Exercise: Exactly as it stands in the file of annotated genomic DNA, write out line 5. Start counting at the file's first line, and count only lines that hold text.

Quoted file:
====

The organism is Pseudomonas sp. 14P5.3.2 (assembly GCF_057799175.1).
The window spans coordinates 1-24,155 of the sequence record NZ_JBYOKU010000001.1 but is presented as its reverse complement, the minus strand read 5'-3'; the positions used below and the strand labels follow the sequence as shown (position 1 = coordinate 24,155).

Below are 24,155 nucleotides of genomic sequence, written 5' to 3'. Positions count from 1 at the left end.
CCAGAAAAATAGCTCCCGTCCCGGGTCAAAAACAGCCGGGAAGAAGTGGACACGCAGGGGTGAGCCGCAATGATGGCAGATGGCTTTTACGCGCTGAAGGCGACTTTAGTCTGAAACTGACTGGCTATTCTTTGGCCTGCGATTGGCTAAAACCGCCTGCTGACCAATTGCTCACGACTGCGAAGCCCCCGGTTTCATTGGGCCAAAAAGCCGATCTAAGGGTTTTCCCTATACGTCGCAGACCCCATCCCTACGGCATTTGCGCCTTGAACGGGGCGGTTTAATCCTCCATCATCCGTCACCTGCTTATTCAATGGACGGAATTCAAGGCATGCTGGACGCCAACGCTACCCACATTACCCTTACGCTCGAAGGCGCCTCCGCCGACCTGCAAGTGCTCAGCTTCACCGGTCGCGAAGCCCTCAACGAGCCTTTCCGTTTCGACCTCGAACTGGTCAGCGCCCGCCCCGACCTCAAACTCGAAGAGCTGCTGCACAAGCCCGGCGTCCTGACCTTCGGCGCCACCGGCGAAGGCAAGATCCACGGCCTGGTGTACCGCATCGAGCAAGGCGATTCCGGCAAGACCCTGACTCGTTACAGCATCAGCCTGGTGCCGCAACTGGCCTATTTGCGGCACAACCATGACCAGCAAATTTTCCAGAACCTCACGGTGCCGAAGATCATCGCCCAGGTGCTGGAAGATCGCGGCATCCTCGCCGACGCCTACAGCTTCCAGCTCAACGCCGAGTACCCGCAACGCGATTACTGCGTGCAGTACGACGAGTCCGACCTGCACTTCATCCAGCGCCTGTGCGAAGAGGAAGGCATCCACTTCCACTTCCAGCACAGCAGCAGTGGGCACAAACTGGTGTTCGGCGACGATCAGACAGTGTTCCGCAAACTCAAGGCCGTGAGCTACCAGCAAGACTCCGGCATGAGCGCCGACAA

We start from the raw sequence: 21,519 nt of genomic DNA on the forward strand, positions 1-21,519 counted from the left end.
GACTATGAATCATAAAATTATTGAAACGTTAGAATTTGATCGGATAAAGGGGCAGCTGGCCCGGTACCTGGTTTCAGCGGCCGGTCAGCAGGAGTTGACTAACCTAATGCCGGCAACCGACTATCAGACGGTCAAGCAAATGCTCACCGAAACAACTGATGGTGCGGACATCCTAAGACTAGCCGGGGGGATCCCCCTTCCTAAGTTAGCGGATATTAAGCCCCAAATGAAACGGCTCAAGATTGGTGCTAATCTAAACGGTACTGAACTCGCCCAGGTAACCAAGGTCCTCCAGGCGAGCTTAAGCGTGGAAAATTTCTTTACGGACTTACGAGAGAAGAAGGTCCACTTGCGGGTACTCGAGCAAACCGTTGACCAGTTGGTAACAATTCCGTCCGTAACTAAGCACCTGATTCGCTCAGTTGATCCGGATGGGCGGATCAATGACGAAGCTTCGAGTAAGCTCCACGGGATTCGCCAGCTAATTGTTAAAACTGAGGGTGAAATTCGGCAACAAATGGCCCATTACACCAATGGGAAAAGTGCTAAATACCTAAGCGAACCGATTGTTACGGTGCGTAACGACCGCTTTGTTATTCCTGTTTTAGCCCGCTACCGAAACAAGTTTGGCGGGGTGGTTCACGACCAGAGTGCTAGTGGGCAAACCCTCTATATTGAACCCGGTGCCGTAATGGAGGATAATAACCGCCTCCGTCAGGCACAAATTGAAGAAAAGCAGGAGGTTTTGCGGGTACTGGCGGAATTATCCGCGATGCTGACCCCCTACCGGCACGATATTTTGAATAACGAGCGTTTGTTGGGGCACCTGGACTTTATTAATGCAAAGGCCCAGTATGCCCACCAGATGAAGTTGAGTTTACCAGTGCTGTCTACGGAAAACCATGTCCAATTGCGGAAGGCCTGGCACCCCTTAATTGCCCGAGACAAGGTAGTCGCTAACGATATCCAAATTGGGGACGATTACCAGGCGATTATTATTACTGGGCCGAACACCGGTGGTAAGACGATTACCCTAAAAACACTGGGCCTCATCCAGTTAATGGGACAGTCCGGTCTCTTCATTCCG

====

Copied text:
We start from the raw sequence: 21,519 nt of genomic DNA on the forward strand, positions 1-21,519 counted from the left end.